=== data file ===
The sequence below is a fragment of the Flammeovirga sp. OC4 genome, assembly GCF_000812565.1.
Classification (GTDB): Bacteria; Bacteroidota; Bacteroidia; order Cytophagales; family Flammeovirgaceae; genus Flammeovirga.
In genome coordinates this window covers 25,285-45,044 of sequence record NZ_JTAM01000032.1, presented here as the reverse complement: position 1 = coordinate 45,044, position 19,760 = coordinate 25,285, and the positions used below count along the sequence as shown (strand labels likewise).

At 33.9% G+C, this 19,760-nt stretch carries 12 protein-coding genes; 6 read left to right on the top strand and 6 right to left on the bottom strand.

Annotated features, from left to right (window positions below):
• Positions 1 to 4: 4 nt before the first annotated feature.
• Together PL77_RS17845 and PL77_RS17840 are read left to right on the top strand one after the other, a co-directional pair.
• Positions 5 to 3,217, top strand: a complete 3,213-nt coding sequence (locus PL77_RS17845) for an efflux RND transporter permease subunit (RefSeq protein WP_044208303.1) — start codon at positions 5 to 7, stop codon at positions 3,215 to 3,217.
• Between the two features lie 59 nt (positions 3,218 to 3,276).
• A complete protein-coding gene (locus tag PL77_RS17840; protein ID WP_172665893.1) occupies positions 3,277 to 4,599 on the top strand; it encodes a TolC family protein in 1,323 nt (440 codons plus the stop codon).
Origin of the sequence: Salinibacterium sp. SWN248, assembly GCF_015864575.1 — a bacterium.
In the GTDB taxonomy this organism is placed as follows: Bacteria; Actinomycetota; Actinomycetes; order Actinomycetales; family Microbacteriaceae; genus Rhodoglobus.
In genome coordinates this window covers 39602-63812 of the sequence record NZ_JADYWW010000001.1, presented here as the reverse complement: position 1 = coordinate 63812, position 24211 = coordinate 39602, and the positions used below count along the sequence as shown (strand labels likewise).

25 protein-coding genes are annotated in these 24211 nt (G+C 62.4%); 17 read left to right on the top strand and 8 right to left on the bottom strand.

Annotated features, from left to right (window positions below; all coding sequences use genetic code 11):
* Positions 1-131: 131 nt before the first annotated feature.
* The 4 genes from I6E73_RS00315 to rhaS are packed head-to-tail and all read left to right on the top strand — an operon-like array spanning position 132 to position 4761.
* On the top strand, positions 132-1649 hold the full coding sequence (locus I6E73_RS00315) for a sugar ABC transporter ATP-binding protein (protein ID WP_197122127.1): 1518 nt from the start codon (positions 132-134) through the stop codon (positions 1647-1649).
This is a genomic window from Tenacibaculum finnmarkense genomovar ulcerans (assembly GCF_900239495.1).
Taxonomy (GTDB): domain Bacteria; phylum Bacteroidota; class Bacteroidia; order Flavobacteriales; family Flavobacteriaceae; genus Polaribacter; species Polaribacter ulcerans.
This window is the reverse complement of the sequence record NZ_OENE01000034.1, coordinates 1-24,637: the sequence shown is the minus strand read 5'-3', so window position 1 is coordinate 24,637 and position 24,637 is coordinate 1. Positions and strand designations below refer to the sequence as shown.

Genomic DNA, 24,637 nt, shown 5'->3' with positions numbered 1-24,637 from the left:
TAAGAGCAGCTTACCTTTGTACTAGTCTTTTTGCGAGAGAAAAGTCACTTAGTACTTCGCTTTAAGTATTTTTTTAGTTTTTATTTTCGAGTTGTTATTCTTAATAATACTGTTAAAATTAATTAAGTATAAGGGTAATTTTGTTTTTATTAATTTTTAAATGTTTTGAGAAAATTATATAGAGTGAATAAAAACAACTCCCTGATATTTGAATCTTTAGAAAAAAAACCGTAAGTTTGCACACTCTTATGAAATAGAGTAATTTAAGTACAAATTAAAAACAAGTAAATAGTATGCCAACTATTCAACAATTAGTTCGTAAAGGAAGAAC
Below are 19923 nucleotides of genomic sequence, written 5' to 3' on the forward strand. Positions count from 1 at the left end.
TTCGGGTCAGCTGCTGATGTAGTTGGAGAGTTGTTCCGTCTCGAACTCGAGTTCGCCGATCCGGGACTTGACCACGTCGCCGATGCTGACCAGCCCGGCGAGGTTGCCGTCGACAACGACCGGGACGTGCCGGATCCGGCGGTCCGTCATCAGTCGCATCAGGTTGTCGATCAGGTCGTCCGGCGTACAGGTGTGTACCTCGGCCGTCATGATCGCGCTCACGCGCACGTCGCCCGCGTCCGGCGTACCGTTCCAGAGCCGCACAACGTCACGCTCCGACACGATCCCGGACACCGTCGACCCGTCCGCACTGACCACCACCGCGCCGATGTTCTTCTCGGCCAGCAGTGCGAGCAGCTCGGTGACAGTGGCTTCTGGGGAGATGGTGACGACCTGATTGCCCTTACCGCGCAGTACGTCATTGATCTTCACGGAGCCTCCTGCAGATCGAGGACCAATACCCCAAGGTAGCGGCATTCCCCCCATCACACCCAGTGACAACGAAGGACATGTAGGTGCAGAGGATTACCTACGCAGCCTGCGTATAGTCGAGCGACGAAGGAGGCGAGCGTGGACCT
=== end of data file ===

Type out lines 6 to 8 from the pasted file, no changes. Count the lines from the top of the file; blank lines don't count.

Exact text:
• Positions 1 to 4: 4 nt before the first annotated feature.
• Together PL77_RS17845 and PL77_RS17840 are read left to right on the top strand one after the other, a co-directional pair.
• Positions 5 to 3,217, top strand: a complete 3,213-nt coding sequence (locus PL77_RS17845) for an efflux RND transporter permease subunit (RefSeq protein WP_044208303.1) — start codon at positions 5 to 7, stop codon at positions 3,215 to 3,217.